If Google refused to do so, Prunty indicated that the NYPD would pursue all legal remedies available to it to achieve its goal of preventing people from sharing said information via the app.

For starters, this request, if granted, likely infringes on the First Amendment rights of ordinary citizens, but that’s an issue that the courts will have to grapple with if legal remedies are indeed pursued by the NYPD. That’s certainly an interesting issue, but what I found to be even more interesting was that the letter was a perfect example of a knee jerk reaction to technology.

I say this because people have always found ways to share information regarding the arrival or location of the police. There are code words used by kids on the street that warn others when police appear on the scene. And, as mentioned above, motorists flash their headlights after encountering a speed trap to warn other drivers. Similarly, truck drivers use their CB radios to communicate the whereabouts of police to other truckers. And certainly cell phones have been used by motorists for the purposes of sharing information via phone calls for that same reason as well.

In other words, citizens have always found ways to communicate with one another with the end goal being to avoid police interaction. But in the past they’ve used the only methods available to them at the time, which were certainly less effective and not nearly as far-reaching as an app like Waze.

Enter technology and the power of social media, and suddenly ordinary citizens have the ability to broadcast their observations of law enforcement activities far and wide. It’s important to note, however, that while the efficiency and reach of the information sharing has improved, the essence of it is the same. It’s simply people communicating with one another regarding situations that are occurring in plain sight. Technology and social media have simply amplified their voices.

In other words, as I’ve oft repeated in this column since 2008, the medium doesn’t change the message. And in this case, I would argue that the message falls within the parameters of free speech, and that imminent danger exception does not apply. The fact that the message is now more easily transmitted to a larger number of people doesn’t change that fact.

The NYPD seems to have lost sight of the fact that the online is simply an extension of the offline. Should it follow through with its threat to litigate, this will be an interesting case to follow. I strongly suspect that First Amendment rights will trump law enforcement’s knee jerk reaction to technological innovation, but only time -and a lawsuit - will tell if I’m right.

Nicole Black is a Rochester, New York attorney, author, journalist, and the Legal Technology Evangelist at MyCase  law practice management software for small law firms. She is the author of the ABA book Cloud Computing for Lawyers, co-authors the ABA book Social Media for Lawyers: the Next Frontier, and co-authors Criminal Law in New York, a Thomson Reuters treatise. She writes legal technology columns for Above the Law and ABA Journal and speaks regularly at conferences regarding the intersection of law and technology. You can follow her on Twitter at @nikiblack or email her at niki.black@mycase.com.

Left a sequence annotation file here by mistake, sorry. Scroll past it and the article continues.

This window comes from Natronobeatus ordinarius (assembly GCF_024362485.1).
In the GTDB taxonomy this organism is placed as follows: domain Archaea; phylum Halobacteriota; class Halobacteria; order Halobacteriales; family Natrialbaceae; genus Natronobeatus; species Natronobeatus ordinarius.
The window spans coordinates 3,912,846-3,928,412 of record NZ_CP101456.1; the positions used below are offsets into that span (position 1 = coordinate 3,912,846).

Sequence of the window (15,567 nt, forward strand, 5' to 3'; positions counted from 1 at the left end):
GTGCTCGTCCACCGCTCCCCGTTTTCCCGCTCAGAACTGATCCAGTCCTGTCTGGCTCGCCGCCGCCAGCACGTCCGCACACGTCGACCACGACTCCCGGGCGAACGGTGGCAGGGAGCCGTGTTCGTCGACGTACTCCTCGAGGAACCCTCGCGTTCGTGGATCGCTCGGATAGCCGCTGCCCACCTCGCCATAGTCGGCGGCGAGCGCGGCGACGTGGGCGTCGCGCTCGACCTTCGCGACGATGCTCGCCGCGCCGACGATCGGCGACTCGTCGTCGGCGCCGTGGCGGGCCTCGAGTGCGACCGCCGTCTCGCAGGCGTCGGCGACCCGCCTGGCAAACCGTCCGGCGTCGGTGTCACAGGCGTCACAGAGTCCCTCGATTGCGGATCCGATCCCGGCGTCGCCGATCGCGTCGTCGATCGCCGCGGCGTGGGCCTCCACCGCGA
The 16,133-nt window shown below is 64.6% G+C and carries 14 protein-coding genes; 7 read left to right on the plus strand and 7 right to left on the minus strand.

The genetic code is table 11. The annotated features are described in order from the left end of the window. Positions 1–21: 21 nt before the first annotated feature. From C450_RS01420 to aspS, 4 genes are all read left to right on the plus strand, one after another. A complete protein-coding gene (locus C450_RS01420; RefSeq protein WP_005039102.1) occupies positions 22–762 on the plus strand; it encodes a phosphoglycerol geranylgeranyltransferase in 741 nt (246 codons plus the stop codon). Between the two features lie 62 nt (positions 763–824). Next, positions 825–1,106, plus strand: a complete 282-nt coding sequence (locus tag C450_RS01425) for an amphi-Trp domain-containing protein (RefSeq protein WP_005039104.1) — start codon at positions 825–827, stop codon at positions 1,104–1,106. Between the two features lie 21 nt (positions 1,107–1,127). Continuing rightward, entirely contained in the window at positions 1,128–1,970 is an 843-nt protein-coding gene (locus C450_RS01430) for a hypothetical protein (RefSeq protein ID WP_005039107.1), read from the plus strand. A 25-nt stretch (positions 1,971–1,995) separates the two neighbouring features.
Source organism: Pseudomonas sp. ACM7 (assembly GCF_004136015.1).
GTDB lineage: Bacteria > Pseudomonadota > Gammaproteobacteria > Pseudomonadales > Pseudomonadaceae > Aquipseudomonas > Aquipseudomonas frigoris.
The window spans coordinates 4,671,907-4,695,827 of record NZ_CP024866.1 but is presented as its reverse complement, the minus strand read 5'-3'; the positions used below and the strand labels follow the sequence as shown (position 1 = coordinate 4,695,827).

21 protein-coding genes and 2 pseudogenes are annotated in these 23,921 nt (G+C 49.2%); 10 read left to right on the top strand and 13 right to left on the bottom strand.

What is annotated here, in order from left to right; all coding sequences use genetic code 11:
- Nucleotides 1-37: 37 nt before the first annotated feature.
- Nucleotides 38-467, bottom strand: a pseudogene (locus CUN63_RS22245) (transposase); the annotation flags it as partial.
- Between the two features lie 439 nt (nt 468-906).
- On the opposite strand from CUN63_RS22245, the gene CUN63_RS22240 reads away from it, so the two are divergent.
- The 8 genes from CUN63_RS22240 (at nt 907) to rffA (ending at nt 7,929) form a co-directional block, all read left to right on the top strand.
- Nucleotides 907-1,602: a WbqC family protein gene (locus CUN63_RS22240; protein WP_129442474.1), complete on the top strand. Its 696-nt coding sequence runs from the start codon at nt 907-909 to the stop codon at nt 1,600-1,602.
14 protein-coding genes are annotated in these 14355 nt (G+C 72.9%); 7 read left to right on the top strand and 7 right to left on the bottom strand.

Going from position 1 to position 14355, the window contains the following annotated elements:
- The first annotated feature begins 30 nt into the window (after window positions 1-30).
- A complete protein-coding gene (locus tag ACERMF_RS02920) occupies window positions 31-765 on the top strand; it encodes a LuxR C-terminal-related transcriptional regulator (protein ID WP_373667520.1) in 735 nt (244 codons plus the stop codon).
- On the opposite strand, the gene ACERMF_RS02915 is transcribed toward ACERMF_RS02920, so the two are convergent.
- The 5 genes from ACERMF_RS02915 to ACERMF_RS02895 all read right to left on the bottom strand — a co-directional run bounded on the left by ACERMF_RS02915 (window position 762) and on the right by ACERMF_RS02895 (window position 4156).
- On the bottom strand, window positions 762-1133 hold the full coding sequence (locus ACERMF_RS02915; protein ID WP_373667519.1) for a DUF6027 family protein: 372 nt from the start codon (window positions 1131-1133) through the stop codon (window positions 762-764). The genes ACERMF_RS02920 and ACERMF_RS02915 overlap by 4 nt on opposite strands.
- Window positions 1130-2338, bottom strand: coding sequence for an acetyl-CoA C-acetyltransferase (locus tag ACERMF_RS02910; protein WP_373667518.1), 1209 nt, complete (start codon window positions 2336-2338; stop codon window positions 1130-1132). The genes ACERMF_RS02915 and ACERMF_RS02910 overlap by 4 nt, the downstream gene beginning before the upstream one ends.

Federal judge on whether biometric access to phones requires a warrant

Stacked3Here is a recent Daily Record column. My past Daily Record articles can be accessed here.

*****

A decade ago, smartphones were in their infancy. The iPhone was not even a year old and widespread adoption had not yet occurred. Many were suspicious of the touch screen interface, and lawyers in particular clung to the idea that they required the tactile feel of a traditional keyboard.

Fast forward to 2019, and smartphones are commonplace even amongst lawyers. In fact, according to the latest ABA Legal Technology Survey Report, 95% of all lawyers use smartphones on a daily basis.

Not only has smartphone usage grown over the past decade, so too have the technologies that power the devices. Today’s smartphones are essentially minicomputers with memory and processing power comparable to that of some desktop and laptop computers. For that reason, smartphones have become indispensable and people store all sorts of information on them.

It’s no surprise then that law enforcement routinely seeks access to smartphones of suspected criminals. Of course, constitutional protections still apply. For example, for a number of years now, it has been generally accepted that law enforcement cannot require you to provide the password to your smartphone, since doing so is compelled testimony and thus falls under the protection of the Fifth Amendment.

However, with the release of smartphones with biometric unlocking features, the waters were muddied. Many courts subsequently concluded that the biometric data used to unlock phones (ie. fingerprints and faces) is not inherently testimonial and thus requiring a defendant to open a device using biometric data does not violate the Fifth Amendment.

The tide may be turning, however, with the release of a recent federal district court decision on January 10th. Northern District of California Magistrate Judge Candice A Westmore considered this very issue and issued an important ruling in The Matter of the Search of a Residence In Oakland, California (online: https://tinyurl.com/ycs4wdy7). Specifically, the Court considered whether law enforcement should be granted a search warrant that required any individual present at the time of the search could be compelled to “press a finger (including a thumb) or utilize other biometric features, such as facial or iris recognition, for the purpose of unlocking the digital devices found in order to permit a search of the contents…”